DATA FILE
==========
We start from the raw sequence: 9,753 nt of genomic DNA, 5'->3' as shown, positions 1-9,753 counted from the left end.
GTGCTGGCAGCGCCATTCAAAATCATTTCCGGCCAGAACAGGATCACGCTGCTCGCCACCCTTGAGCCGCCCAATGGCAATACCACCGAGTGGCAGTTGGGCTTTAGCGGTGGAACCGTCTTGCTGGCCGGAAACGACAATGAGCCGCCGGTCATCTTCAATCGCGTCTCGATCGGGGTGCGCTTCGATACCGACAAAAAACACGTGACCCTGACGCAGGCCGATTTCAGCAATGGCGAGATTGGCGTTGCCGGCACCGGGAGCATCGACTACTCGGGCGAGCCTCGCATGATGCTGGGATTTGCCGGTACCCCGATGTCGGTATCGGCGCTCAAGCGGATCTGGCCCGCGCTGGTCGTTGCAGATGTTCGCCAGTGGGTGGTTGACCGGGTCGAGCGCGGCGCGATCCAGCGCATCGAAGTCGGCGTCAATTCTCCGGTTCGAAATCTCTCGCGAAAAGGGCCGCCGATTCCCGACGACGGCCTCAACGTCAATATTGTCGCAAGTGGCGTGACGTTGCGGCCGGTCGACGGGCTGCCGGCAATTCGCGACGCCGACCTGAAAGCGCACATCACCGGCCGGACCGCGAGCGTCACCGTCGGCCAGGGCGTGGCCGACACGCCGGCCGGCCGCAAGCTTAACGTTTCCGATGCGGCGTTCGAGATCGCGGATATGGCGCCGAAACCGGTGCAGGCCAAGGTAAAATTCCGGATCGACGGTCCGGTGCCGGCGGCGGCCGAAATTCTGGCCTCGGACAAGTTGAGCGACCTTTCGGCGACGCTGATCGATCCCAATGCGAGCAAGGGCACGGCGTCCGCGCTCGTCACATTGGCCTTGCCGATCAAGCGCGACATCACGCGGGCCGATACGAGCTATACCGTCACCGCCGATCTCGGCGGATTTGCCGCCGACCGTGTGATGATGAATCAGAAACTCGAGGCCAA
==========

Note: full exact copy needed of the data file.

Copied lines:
We start from the raw sequence: 9,753 nt of genomic DNA, 5'->3' as shown, positions 1-9,753 counted from the left end.
GTGCTGGCAGCGCCATTCAAAATCATTTCCGGCCAGAACAGGATCACGCTGCTCGCCACCCTTGAGCCGCCCAATGGCAATACCACCGAGTGGCAGTTGGGCTTTAGCGGTGGAACCGTCTTGCTGGCCGGAAACGACAATGAGCCGCCGGTCATCTTCAATCGCGTCTCGATCGGGGTGCGCTTCGATACCGACAAAAAACACGTGACCCTGACGCAGGCCGATTTCAGCAATGGCGAGATTGGCGTTGCCGGCACCGGGAGCATCGACTACTCGGGCGAGCCTCGCATGATGCTGGGATTTGCCGGTACCCCGATGTCGGTATCGGCGCTCAAGCGGATCTGGCCCGCGCTGGTCGTTGCAGATGTTCGCCAGTGGGTGGTTGACCGGGTCGAGCGCGGCGCGATCCAGCGCATCGAAGTCGGCGTCAATTCTCCGGTTCGAAATCTCTCGCGAAAAGGGCCGCCGATTCCCGACGACGGCCTCAACGTCAATATTGTCGCAAGTGGCGTGACGTTGCGGCCGGTCGACGGGCTGCCGGCAATTCGCGACGCCGACCTGAAAGCGCACATCACCGGCCGGACCGCGAGCGTCACCGTCGGCCAGGGCGTGGCCGACACGCCGGCCGGCCGCAAGCTTAACGTTTCCGATGCGGCGTTCGAGATCGCGGATATGGCGCCGAAACCGGTGCAGGCCAAGGTAAAATTCCGGATCGACGGTCCGGTGCCGGCGGCGGCCGAAATTCTGGCCTCGGACAAGTTGAGCGACCTTTCGGCGACGCTGATCGATCCCAATGCGAGCAAGGGCACGGCGTCCGCGCTCGTCACATTGGCCTTGCCGATCAAGCGCGACATCACGCGGGCCGATACGAGCTATACCGTCACCGCCGATCTCGGCGGATTTGCCGCCGACCGTGTGATGATGAATCAGAAACTCGAGGCCAA